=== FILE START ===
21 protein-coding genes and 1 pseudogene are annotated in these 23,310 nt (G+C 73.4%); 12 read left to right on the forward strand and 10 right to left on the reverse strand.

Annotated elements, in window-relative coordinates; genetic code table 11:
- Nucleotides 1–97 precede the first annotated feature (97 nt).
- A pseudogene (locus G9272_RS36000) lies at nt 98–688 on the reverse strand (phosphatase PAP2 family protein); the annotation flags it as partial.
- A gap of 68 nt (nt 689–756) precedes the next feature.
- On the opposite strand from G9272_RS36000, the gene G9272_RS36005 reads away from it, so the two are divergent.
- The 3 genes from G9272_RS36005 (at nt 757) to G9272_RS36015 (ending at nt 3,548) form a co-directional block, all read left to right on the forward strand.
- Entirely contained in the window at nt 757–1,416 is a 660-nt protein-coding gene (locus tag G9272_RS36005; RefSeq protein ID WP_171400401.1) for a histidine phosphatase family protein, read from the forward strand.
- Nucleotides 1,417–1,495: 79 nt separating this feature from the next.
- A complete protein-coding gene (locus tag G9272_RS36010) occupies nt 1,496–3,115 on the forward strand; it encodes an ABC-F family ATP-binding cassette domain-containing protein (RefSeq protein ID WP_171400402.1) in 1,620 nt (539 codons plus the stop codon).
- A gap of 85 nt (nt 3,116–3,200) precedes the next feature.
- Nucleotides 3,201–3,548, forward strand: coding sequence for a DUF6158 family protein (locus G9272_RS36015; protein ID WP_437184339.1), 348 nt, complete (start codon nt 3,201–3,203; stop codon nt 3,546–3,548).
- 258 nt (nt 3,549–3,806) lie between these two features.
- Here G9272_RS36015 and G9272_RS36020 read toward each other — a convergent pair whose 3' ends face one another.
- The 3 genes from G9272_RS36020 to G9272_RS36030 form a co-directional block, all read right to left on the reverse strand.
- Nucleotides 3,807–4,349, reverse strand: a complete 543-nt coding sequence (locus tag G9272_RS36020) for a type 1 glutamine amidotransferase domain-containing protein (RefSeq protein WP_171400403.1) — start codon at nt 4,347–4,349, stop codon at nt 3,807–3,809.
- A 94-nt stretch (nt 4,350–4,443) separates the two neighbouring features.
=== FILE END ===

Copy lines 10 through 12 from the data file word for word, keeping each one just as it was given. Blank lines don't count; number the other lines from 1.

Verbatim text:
- A complete protein-coding gene (locus tag G9272_RS36010) occupies nt 1,496–3,115 on the forward strand; it encodes an ABC-F family ATP-binding cassette domain-containing protein (RefSeq protein ID WP_171400402.1) in 1,620 nt (539 codons plus the stop codon).
- A gap of 85 nt (nt 3,116–3,200) precedes the next feature.
- Nucleotides 3,201–3,548, forward strand: coding sequence for a DUF6158 family protein (locus G9272_RS36015; protein ID WP_437184339.1), 348 nt, complete (start codon nt 3,201–3,203; stop codon nt 3,546–3,548).